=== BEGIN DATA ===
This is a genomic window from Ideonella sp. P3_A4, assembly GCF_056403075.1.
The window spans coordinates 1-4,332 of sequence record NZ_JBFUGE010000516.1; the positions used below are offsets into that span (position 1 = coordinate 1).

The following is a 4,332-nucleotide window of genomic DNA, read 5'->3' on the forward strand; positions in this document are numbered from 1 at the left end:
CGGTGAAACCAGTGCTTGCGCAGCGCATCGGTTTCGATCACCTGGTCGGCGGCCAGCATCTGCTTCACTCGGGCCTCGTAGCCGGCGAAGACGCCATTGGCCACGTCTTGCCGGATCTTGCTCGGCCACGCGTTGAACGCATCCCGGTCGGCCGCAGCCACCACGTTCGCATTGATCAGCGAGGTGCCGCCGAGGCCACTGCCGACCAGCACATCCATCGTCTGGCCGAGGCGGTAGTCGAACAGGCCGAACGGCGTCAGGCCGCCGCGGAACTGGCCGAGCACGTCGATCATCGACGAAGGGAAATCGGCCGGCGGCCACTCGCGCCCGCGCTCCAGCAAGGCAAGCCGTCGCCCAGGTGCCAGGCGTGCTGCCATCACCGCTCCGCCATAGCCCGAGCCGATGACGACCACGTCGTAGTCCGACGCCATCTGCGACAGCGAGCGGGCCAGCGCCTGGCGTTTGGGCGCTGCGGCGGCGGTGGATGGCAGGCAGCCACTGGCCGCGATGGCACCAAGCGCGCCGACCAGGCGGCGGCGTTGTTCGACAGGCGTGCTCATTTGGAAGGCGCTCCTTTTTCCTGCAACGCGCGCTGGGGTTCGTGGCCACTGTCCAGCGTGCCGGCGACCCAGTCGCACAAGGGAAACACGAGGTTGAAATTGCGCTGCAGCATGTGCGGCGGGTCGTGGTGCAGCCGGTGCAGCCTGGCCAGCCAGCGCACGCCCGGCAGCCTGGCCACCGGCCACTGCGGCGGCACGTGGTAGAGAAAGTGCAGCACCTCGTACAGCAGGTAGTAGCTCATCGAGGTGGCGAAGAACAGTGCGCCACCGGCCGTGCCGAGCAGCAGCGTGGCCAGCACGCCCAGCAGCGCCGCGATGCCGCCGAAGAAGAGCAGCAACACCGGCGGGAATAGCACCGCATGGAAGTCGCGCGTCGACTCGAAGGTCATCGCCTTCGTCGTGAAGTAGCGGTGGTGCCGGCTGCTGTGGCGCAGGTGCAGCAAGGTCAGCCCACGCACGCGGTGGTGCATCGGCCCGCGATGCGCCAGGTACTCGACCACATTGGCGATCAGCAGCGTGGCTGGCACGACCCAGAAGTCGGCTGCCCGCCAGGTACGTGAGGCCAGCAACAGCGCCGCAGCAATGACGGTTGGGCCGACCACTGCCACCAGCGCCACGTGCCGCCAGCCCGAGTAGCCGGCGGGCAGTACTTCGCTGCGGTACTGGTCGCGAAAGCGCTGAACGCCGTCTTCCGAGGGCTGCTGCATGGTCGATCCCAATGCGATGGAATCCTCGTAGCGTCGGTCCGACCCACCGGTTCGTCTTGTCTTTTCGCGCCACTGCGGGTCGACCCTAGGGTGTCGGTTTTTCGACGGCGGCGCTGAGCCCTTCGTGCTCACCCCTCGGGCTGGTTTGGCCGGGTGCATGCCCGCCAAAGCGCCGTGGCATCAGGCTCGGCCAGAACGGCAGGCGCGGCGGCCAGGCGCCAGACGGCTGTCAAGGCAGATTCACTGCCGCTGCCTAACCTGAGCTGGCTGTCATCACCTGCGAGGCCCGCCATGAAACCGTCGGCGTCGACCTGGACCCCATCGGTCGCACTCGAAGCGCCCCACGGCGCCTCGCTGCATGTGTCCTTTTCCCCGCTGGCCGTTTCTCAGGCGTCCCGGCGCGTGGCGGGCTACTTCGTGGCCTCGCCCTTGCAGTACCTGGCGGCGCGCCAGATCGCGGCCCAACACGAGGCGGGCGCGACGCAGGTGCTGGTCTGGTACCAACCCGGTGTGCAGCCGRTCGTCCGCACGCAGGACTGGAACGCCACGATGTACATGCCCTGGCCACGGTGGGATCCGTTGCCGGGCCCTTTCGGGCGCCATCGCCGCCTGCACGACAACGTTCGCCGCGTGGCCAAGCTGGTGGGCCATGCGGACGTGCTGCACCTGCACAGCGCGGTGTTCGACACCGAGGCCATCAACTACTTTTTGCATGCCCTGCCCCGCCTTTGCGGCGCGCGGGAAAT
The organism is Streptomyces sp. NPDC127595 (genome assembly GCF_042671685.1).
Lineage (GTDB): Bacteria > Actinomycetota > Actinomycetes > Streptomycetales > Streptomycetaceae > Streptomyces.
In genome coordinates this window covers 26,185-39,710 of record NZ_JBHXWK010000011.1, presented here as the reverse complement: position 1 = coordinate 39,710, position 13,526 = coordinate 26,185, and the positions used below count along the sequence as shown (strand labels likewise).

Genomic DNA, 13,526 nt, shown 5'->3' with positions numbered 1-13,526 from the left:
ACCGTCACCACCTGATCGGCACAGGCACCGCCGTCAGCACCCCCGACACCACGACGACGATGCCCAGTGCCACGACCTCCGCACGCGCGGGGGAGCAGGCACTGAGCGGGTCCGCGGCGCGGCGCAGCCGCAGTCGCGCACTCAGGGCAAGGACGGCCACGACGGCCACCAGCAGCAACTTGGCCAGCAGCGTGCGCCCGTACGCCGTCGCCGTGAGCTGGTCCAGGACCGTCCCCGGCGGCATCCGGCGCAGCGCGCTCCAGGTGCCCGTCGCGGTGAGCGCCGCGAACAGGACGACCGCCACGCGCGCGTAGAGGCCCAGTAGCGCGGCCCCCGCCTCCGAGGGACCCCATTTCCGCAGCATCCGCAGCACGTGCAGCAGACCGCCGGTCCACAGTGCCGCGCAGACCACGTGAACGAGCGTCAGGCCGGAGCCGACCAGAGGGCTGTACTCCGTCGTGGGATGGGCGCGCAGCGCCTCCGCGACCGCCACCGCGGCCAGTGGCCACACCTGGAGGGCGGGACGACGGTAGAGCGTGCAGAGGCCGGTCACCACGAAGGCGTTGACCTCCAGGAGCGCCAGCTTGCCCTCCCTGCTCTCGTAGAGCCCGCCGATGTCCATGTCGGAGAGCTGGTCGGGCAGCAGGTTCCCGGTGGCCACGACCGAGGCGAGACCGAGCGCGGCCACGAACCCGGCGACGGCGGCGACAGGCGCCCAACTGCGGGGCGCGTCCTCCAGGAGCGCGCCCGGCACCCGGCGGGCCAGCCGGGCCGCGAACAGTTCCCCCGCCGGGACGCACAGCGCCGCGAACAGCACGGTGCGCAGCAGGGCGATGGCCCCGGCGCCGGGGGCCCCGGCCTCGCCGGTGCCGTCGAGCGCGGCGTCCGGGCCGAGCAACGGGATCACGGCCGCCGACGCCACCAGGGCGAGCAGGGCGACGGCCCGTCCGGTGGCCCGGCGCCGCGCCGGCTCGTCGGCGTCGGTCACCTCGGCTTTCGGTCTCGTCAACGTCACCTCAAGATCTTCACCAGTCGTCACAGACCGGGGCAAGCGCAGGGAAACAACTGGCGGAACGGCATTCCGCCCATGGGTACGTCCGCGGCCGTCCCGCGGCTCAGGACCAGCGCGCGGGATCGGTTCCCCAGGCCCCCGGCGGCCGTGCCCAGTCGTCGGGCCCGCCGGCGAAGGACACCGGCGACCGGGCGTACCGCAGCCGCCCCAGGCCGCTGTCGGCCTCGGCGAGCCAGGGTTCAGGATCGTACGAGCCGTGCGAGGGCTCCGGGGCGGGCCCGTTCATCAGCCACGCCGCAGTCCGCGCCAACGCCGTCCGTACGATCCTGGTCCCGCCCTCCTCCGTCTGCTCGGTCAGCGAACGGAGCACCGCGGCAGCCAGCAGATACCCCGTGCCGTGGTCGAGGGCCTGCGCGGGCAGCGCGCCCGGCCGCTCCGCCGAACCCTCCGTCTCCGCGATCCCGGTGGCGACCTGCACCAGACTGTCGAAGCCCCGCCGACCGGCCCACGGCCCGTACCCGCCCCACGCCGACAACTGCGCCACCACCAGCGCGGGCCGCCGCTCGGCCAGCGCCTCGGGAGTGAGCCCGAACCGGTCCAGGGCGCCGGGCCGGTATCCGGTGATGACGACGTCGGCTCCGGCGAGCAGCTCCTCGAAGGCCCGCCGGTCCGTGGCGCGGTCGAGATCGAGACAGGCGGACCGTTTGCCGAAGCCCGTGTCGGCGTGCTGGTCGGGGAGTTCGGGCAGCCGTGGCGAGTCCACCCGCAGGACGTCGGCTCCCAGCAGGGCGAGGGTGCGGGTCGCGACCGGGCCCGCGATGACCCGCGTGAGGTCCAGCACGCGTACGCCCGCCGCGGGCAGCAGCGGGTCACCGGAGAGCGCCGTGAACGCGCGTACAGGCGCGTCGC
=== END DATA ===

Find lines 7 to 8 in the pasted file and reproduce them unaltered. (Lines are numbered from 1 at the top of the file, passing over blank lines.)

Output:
In genome coordinates this window covers 26,185-39,710 of record NZ_JBHXWK010000011.1, presented here as the reverse complement: position 1 = coordinate 39,710, position 13,526 = coordinate 26,185, and the positions used below count along the sequence as shown (strand labels likewise).

Genomic DNA, 13,526 nt, shown 5'->3' with positions numbered 1-13,526 from the left: